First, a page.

5 Strategy Frameworks All Entrepreneurs Should Know

Jul 28, 2020

5 Strategy Frameworks All Entrepreneurs Should Know

With infographic cheatsheets

Created by the author.

Some entrepreneurs feel framework is a dirty word and rely purely on instinct for decision-making. Yet when it doesn’t work out, hindsight can be a nightmare.

The management consulting industry is worth over $250bn and is built on the foundation of simple frameworks combined with experience. Frameworks are never a guarantee of success but they are a useful way to sanity test ideas in a logical manner.

The structure forces us to take a holistic approach which includes looking at the parts we may find less exciting. It’s easy to have blind spots and miss red flags when we are consumed by our brilliant ideas but early detection can save us a lot of pain. Likewise, we can go down the wrong path because we didn’t spend a little bit of time to look around and see a much more lucrative opportunity.

Simply taking half an hour to use a framework can provide a huge return, as even learning one lesson will be invaluable before spending your life savings on your business. I’m covering 5 of the most useful frameworks:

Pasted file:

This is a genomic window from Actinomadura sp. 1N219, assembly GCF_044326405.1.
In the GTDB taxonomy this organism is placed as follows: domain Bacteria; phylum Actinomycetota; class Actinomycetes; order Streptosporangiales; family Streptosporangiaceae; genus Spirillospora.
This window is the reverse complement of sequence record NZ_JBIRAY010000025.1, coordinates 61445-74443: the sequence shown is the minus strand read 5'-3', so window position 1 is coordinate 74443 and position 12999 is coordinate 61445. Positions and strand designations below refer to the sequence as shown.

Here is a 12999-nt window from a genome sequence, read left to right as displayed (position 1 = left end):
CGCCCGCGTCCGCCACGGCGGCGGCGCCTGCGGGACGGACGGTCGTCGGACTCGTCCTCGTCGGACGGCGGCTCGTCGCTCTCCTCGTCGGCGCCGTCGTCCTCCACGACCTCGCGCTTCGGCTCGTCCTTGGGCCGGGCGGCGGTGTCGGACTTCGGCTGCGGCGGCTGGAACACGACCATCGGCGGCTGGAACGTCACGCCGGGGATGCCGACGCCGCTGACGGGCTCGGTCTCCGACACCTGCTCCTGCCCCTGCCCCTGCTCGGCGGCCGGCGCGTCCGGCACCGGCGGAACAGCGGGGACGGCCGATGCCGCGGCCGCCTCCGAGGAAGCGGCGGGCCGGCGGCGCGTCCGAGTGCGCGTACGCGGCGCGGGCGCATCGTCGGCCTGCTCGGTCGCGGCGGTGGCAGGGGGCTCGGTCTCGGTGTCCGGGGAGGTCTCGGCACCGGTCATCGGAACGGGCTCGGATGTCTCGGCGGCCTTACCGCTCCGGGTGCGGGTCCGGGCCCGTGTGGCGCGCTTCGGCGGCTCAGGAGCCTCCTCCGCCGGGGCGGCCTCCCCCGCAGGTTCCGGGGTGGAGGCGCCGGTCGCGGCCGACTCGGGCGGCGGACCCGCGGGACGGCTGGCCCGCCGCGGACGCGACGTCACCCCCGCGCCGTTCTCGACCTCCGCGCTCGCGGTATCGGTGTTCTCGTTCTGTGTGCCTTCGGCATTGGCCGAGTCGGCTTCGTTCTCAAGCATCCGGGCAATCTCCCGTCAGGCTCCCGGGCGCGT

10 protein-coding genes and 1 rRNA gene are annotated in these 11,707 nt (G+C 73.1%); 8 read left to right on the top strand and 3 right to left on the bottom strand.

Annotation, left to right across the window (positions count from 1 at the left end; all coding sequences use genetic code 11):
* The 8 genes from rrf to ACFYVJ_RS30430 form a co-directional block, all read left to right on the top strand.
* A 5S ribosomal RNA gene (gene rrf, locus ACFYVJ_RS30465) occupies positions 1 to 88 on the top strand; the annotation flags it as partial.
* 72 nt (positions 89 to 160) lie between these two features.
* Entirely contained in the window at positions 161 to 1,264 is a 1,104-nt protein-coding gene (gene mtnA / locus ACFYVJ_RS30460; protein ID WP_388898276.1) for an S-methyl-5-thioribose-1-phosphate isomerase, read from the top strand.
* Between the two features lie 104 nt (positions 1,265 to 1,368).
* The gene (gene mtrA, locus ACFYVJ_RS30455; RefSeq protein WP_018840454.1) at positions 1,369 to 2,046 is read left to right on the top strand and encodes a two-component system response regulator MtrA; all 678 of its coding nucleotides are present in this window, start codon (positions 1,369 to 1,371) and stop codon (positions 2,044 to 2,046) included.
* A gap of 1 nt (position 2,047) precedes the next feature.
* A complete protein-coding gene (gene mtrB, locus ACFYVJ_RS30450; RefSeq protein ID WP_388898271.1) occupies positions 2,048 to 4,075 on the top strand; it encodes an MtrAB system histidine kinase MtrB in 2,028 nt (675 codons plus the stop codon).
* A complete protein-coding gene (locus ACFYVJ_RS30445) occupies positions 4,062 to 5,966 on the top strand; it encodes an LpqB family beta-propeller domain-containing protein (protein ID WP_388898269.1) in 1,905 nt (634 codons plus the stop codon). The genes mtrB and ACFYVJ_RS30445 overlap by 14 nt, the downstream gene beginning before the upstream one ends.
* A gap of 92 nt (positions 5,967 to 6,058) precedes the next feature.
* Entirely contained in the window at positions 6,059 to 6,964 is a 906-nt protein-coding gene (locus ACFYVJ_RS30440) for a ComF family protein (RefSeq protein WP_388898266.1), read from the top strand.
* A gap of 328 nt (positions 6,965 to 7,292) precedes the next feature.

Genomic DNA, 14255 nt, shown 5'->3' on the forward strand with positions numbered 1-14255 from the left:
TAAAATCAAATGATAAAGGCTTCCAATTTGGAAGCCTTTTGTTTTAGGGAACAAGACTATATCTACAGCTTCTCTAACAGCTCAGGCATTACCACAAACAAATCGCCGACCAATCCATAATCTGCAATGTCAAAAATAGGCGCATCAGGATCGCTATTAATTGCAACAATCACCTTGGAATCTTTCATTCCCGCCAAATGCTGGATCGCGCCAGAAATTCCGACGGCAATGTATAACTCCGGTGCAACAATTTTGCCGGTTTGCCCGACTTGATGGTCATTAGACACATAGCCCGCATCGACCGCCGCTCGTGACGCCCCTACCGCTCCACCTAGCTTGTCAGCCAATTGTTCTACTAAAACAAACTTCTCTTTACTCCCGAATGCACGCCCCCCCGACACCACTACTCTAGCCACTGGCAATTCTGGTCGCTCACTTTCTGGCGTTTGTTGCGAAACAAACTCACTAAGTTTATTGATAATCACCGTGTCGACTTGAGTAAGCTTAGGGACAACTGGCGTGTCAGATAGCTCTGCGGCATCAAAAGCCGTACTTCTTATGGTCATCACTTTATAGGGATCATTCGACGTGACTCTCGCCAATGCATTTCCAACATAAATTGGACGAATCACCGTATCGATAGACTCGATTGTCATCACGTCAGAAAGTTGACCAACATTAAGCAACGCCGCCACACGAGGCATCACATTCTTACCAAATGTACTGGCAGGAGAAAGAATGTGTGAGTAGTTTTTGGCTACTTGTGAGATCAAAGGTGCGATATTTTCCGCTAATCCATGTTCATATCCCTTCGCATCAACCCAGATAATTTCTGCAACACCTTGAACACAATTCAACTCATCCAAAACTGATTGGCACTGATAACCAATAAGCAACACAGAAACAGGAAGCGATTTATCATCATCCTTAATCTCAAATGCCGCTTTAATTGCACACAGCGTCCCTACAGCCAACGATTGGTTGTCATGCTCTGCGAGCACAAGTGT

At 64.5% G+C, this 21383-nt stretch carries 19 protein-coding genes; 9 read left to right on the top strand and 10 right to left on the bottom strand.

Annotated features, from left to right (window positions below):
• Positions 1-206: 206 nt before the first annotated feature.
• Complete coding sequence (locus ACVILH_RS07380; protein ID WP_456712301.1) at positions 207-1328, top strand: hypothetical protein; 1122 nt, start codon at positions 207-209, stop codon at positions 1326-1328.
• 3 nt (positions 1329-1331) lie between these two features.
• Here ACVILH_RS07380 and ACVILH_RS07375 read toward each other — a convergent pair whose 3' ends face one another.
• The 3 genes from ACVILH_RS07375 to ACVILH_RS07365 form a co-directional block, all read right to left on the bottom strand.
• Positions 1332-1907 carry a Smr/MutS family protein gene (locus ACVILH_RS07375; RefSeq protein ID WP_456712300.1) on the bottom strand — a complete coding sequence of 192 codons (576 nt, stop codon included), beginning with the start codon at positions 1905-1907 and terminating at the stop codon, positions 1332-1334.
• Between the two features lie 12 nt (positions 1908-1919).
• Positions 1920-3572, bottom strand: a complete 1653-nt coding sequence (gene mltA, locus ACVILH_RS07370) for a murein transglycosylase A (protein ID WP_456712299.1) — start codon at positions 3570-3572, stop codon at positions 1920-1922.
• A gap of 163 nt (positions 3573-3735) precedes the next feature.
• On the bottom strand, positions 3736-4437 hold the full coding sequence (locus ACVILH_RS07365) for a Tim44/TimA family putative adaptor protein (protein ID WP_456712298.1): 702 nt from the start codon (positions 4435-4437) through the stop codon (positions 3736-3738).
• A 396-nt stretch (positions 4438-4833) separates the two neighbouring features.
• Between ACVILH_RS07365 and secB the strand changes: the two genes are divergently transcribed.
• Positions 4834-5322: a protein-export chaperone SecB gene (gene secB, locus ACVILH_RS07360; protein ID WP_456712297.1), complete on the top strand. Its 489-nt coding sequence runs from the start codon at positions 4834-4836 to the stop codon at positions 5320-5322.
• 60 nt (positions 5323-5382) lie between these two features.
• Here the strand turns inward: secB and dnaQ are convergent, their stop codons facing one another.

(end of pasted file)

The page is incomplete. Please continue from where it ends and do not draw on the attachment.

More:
• The 3Cs
  • The 4Ps
  • Porter’s 5 forces
  • Profitability
  • Capacity change

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3Cs is a high-level framework useful in many scenarios. It’s about determining whether a company is aligned with the market and how to make it succeed.

  • Customers — Have a clear idea of who your customers are. How can you segment them and are some customers more desirable than others? Are customers changing their preferences? Will price changes make a big difference to them? For a tool company, there’s a big difference between the needs of construction companies and DIYers.
  • Company — Define the company’s purpose clearly. What are you selling? What skills does your company have that makes it worthwhile? What can you do that no one else can? What sales channels are you currently using? You must look at your profitability and financial situation too. There’s a big difference in strategy between a chain of 2000 restaurants and a standalone restaurant.
  • Competition — Unfortunately, your company doesn’t exist in a vacuum so it’s critical to know what your competitors are doing. If their product is superior to yours in every way, it might be time to pack it in. Who’s growing the fastest and why? Are there any changes affecting the entire industry? It’s a bad idea to enter the VHS market now if you’re looking for exponential growth.